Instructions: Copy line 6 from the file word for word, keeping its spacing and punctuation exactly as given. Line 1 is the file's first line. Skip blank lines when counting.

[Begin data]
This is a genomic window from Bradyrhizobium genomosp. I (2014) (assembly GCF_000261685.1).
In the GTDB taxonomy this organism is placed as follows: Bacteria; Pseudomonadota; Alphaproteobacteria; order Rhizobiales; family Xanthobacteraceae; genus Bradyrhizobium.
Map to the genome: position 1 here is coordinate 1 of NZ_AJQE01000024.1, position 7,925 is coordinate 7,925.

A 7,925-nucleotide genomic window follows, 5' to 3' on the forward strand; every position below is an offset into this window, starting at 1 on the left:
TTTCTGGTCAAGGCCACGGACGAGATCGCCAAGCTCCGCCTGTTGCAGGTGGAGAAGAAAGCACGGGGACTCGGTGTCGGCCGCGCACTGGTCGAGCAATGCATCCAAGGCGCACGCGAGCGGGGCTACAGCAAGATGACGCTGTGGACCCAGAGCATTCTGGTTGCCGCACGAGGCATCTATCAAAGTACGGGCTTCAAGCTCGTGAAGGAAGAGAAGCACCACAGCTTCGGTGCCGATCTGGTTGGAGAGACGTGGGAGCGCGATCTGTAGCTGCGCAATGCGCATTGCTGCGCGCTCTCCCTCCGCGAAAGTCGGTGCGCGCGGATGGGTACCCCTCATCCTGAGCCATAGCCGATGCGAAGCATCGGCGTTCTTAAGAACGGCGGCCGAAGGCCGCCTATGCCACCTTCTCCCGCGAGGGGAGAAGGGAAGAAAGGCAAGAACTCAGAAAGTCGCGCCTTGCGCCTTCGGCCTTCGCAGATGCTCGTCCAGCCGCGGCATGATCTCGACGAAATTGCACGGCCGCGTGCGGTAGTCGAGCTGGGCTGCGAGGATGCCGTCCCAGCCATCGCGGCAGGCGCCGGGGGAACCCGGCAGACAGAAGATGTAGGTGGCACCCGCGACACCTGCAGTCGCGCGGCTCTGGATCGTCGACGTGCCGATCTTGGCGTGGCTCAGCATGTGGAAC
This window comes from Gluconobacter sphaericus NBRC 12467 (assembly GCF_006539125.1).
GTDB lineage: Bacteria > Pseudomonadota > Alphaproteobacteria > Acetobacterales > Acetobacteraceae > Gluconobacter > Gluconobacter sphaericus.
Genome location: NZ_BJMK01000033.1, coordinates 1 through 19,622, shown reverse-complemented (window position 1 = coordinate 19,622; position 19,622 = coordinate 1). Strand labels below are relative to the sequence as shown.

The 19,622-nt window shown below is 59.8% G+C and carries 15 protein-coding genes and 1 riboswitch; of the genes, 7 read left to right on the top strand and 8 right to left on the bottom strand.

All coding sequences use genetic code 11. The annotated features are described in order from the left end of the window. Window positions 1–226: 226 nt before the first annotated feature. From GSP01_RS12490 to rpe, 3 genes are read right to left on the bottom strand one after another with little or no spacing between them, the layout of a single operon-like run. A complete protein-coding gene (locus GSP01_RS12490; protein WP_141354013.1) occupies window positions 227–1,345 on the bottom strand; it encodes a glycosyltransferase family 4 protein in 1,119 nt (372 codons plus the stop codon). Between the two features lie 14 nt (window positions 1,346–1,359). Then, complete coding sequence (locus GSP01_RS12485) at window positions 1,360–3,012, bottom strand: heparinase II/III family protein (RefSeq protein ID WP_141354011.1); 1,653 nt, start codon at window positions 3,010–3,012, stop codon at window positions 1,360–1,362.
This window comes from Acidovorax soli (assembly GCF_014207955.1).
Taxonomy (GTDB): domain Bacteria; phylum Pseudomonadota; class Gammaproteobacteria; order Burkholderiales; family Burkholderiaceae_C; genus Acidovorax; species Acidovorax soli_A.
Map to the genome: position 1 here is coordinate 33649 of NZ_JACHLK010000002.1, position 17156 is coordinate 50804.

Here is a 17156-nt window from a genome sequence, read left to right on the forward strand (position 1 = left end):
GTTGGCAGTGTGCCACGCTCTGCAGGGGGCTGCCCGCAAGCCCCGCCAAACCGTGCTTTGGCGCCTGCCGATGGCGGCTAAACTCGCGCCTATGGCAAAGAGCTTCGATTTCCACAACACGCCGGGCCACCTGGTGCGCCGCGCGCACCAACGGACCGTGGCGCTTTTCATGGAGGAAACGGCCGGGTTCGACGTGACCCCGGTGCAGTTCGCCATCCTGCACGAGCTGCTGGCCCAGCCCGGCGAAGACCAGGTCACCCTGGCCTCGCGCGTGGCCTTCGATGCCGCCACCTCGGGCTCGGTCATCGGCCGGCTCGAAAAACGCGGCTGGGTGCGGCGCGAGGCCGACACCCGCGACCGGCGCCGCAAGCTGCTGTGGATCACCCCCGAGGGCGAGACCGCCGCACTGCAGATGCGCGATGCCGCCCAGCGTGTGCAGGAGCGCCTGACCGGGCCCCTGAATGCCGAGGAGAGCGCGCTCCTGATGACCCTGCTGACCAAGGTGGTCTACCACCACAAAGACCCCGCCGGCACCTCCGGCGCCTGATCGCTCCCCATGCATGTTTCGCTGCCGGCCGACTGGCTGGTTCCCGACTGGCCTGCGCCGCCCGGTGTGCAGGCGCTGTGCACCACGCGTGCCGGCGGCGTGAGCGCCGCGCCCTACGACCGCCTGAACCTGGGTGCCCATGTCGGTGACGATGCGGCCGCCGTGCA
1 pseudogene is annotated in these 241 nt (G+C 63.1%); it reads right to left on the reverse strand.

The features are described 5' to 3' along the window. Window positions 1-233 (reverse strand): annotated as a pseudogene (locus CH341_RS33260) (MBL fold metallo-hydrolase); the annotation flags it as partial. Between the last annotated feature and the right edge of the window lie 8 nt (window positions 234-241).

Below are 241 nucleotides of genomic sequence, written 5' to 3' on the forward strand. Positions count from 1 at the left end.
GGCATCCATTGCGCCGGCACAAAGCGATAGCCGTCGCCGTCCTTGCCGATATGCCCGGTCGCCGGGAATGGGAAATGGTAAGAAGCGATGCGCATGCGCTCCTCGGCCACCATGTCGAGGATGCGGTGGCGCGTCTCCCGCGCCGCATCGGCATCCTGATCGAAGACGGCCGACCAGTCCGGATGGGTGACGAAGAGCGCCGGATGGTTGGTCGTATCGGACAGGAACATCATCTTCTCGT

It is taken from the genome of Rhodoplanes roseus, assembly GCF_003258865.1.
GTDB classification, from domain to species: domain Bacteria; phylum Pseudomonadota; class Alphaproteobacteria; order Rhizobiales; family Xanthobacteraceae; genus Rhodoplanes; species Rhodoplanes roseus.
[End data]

This window comes from Gluconobacter sphaericus NBRC 12467 (assembly GCF_006539125.1).